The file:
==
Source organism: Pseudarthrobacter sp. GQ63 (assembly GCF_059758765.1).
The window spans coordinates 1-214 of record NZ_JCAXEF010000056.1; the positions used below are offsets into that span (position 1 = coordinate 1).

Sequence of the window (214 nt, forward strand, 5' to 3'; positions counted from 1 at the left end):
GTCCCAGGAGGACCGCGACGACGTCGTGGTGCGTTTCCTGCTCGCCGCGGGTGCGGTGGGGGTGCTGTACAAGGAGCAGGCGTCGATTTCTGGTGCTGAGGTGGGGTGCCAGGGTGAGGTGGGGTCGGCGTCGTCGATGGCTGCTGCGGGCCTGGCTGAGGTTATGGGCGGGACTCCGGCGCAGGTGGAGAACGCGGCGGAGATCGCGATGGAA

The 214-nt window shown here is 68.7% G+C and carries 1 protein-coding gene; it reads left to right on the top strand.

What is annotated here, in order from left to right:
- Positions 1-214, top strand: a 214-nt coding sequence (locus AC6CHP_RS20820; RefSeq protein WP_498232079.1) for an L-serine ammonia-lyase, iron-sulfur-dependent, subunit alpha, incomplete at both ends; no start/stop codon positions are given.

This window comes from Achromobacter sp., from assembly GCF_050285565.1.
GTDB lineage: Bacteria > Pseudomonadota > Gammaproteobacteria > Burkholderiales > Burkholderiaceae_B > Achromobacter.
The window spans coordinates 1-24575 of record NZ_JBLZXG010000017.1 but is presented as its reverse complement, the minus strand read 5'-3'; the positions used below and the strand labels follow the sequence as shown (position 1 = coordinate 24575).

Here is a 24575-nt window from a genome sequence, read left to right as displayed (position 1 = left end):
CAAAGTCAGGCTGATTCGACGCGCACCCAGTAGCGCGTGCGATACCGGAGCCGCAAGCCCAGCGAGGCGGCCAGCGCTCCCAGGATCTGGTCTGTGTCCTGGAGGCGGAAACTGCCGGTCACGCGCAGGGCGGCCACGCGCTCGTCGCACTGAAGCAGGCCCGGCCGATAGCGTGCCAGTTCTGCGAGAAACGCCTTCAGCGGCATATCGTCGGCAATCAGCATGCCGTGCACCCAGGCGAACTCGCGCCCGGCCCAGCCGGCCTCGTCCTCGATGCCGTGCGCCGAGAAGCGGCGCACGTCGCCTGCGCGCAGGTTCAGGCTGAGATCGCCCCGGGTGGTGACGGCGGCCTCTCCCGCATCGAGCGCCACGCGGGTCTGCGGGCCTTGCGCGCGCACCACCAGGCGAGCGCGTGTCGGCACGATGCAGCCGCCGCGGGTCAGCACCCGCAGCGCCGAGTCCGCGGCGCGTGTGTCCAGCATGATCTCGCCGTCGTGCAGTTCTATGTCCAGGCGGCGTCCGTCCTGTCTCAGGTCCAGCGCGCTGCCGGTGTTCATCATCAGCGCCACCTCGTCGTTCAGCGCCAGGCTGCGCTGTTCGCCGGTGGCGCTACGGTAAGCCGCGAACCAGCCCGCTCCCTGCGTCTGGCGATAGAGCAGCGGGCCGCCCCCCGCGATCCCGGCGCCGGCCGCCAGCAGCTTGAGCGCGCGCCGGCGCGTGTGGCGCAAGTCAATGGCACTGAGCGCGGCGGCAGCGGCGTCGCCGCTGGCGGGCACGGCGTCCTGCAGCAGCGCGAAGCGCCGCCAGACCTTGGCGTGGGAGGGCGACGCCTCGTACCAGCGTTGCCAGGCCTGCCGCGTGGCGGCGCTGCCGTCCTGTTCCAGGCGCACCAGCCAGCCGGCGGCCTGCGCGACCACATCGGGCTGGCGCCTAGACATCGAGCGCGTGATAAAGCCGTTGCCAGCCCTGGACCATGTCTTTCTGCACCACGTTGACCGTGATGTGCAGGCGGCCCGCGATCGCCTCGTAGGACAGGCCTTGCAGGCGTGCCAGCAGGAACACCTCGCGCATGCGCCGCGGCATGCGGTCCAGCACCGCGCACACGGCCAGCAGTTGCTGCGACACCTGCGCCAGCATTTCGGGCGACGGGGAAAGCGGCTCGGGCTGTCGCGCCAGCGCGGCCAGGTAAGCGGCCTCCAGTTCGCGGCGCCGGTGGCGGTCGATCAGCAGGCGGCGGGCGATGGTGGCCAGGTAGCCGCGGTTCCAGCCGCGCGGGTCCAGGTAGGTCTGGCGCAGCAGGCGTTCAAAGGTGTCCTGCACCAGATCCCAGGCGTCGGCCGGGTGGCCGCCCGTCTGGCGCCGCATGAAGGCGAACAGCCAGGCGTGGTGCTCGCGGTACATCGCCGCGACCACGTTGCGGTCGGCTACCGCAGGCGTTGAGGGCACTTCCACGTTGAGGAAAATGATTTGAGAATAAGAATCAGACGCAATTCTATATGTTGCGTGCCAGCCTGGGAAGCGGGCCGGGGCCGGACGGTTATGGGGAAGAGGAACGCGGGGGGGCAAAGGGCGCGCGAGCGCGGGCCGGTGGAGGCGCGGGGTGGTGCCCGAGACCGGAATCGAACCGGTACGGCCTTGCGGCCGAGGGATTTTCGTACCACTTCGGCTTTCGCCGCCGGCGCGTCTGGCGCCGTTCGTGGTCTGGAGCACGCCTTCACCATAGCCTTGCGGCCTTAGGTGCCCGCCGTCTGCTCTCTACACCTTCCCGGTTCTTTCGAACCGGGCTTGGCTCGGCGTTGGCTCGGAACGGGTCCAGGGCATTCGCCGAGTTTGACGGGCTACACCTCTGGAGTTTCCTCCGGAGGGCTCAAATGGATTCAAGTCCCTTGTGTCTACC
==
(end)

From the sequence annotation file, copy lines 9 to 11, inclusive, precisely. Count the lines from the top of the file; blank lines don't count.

GTDB lineage: Bacteria > Pseudomonadota > Gammaproteobacteria > Burkholderiales > Burkholderiaceae_B > Achromobacter.
The window spans coordinates 1-24575 of record NZ_JBLZXG010000017.1 but is presented as its reverse complement, the minus strand read 5'-3'; the positions used below and the strand labels follow the sequence as shown (position 1 = coordinate 24575).

Here is a 24575-nt window from a genome sequence, read left to right as displayed (position 1 = left end):